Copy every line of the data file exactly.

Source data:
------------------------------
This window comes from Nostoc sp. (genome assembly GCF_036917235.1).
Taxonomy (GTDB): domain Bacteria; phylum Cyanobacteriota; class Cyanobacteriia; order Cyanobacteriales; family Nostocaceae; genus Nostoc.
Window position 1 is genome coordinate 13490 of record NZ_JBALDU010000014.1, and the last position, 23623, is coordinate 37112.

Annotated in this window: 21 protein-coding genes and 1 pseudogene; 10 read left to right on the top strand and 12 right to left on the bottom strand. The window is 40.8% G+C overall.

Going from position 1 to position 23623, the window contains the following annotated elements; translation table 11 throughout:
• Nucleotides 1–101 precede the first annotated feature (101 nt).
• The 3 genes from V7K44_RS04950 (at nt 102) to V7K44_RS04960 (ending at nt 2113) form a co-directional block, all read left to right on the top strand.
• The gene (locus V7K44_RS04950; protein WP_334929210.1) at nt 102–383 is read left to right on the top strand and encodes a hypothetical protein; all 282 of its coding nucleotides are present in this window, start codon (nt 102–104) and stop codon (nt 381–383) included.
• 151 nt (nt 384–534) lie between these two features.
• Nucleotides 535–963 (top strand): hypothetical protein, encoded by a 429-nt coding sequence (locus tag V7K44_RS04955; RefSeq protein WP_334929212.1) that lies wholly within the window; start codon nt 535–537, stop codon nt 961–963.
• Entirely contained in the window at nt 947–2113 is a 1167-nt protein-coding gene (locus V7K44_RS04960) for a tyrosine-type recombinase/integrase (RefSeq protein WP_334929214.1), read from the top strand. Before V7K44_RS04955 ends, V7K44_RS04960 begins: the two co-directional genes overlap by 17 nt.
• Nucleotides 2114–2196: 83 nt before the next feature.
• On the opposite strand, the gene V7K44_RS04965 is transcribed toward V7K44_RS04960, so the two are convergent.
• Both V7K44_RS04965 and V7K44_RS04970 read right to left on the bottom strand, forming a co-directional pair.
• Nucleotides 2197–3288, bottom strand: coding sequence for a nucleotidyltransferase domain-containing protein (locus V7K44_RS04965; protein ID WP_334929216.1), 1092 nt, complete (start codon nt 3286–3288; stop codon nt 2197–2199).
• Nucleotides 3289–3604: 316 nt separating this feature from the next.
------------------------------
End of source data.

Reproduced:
This window comes from Nostoc sp. (genome assembly GCF_036917235.1).
Taxonomy (GTDB): domain Bacteria; phylum Cyanobacteriota; class Cyanobacteriia; order Cyanobacteriales; family Nostocaceae; genus Nostoc.
Window position 1 is genome coordinate 13490 of record NZ_JBALDU010000014.1, and the last position, 23623, is coordinate 37112.

Annotated in this window: 21 protein-coding genes and 1 pseudogene; 10 read left to right on the top strand and 12 right to left on the bottom strand. The window is 40.8% G+C overall.

Going from position 1 to position 23623, the window contains the following annotated elements; translation table 11 throughout:
• Nucleotides 1–101 precede the first annotated feature (101 nt).
• The 3 genes from V7K44_RS04950 (at nt 102) to V7K44_RS04960 (ending at nt 2113) form a co-directional block, all read left to right on the top strand.
• The gene (locus V7K44_RS04950; protein WP_334929210.1) at nt 102–383 is read left to right on the top strand and encodes a hypothetical protein; all 282 of its coding nucleotides are present in this window, start codon (nt 102–104) and stop codon (nt 381–383) included.
• 151 nt (nt 384–534) lie between these two features.
• Nucleotides 535–963 (top strand): hypothetical protein, encoded by a 429-nt coding sequence (locus tag V7K44_RS04955; RefSeq protein WP_334929212.1) that lies wholly within the window; start codon nt 535–537, stop codon nt 961–963.
• Entirely contained in the window at nt 947–2113 is a 1167-nt protein-coding gene (locus V7K44_RS04960) for a tyrosine-type recombinase/integrase (RefSeq protein WP_334929214.1), read from the top strand. Before V7K44_RS04955 ends, V7K44_RS04960 begins: the two co-directional genes overlap by 17 nt.
• Nucleotides 2114–2196: 83 nt before the next feature.
• On the opposite strand, the gene V7K44_RS04965 is transcribed toward V7K44_RS04960, so the two are convergent.
• Both V7K44_RS04965 and V7K44_RS04970 read right to left on the bottom strand, forming a co-directional pair.
• Nucleotides 2197–3288, bottom strand: coding sequence for a nucleotidyltransferase domain-containing protein (locus V7K44_RS04965; protein ID WP_334929216.1), 1092 nt, complete (start codon nt 3286–3288; stop codon nt 2197–2199).
• Nucleotides 3289–3604: 316 nt separating this feature from the next.